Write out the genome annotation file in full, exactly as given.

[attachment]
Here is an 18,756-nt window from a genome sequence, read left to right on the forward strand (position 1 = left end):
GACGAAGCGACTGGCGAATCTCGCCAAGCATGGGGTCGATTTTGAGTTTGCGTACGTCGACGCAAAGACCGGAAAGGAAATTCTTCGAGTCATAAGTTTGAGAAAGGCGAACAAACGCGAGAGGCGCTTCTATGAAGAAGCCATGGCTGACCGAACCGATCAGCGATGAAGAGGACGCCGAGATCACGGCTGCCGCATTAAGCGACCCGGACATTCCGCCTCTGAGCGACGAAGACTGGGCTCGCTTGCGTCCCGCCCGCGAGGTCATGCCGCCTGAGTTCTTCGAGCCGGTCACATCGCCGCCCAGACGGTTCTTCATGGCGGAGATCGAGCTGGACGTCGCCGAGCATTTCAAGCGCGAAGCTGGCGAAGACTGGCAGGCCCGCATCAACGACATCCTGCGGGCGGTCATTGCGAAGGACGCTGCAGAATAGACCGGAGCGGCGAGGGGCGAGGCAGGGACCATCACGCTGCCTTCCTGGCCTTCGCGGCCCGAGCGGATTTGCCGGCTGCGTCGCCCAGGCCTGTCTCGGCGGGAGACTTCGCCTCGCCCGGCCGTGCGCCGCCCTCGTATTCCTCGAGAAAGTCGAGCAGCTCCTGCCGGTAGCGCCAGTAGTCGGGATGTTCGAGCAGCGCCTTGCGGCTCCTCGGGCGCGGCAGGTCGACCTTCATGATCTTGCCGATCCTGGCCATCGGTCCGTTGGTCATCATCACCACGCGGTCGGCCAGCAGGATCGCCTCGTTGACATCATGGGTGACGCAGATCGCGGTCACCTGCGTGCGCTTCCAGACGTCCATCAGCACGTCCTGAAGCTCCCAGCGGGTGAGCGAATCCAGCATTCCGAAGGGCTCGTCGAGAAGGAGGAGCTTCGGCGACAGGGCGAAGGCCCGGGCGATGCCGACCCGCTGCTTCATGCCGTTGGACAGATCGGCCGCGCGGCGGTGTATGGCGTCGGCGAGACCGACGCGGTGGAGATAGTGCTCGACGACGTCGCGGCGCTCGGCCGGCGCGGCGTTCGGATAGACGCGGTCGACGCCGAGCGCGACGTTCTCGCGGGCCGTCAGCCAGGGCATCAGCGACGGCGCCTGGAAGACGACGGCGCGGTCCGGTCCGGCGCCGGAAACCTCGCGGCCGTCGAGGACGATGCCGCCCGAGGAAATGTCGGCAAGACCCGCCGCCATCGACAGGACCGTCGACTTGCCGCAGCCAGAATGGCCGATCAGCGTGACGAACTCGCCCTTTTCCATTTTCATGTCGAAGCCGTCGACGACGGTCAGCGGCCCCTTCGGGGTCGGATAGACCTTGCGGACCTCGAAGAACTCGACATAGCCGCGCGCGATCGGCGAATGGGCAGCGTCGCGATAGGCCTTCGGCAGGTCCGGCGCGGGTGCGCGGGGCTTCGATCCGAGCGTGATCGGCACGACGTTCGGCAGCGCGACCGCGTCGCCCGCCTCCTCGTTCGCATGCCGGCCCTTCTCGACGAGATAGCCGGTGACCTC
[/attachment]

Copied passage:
Here is an 18,756-nt window from a genome sequence, read left to right on the forward strand (position 1 = left end):
GACGAAGCGACTGGCGAATCTCGCCAAGCATGGGGTCGATTTTGAGTTTGCGTACGTCGACGCAAAGACCGGAAAGGAAATTCTTCGAGTCATAAGTTTGAGAAAGGCGAACAAACGCGAGAGGCGCTTCTATGAAGAAGCCATGGCTGACCGAACCGATCAGCGATGAAGAGGACGCCGAGATCACGGCTGCCGCATTAAGCGACCCGGACATTCCGCCTCTGAGCGACGAAGACTGGGCTCGCTTGCGTCCCGCCCGCGAGGTCATGCCGCCTGAGTTCTTCGAGCCGGTCACATCGCCGCCCAGACGGTTCTTCATGGCGGAGATCGAGCTGGACGTCGCCGAGCATTTCAAGCGCGAAGCTGGCGAAGACTGGCAGGCCCGCATCAACGACATCCTGCGGGCGGTCATTGCGAAGGACGCTGCAGAATAGACCGGAGCGGCGAGGGGCGAGGCAGGGACCATCACGCTGCCTTCCTGGCCTTCGCGGCCCGAGCGGATTTGCCGGCTGCGTCGCCCAGGCCTGTCTCGGCGGGAGACTTCGCCTCGCCCGGCCGTGCGCCGCCCTCGTATTCCTCGAGAAAGTCGAGCAGCTCCTGCCGGTAGCGCCAGTAGTCGGGATGTTCGAGCAGCGCCTTGCGGCTCCTCGGGCGCGGCAGGTCGACCTTCATGATCTTGCCGATCCTGGCCATCGGTCCGTTGGTCATCATCACCACGCGGTCGGCCAGCAGGATCGCCTCGTTGACATCATGGGTGACGCAGATCGCGGTCACCTGCGTGCGCTTCCAGACGTCCATCAGCACGTCCTGAAGCTCCCAGCGGGTGAGCGAATCCAGCATTCCGAAGGGCTCGTCGAGAAGGAGGAGCTTCGGCGACAGGGCGAAGGCCCGGGCGATGCCGACCCGCTGCTTCATGCCGTTGGACAGATCGGCCGCGCGGCGGTGTATGGCGTCGGCGAGACCGACGCGGTGGAGATAGTGCTCGACGACGTCGCGGCGCTCGGCCGGCGCGGCGTTCGGATAGACGCGGTCGACGCCGAGCGCGACGTTCTCGCGGGCCGTCAGCCAGGGCATCAGCGACGGCGCCTGGAAGACGACGGCGCGGTCCGGTCCGGCGCCGGAAACCTCGCGGCCGTCGAGGACGATGCCGCCCGAGGAAATGTCGGCAAGACCCGCCGCCATCGACAGGACCGTCGACTTGCCGCAGCCAGAATGGCCGATCAGCGTGACGAACTCGCCCTTTTCCATTTTCATGTCGAAGCCGTCGACGACGGTCAGCGGCCCCTTCGGGGTCGGATAGACCTTGCGGACCTCGAAGAACTCGACATAGCCGCGCGCGATCGGCGAATGGGCAGCGTCGCGATAGGCCTTCGGCAGGTCCGGCGCGGGTGCGCGGGGCTTCGATCCGAGCGTGATCGGCACGACGTTCGGCAGCGCGACCGCGTCGCCCGCCTCCTCGTTCGCATGCCGGCCCTTCTCGACGAGATAGCCGGTGACCTC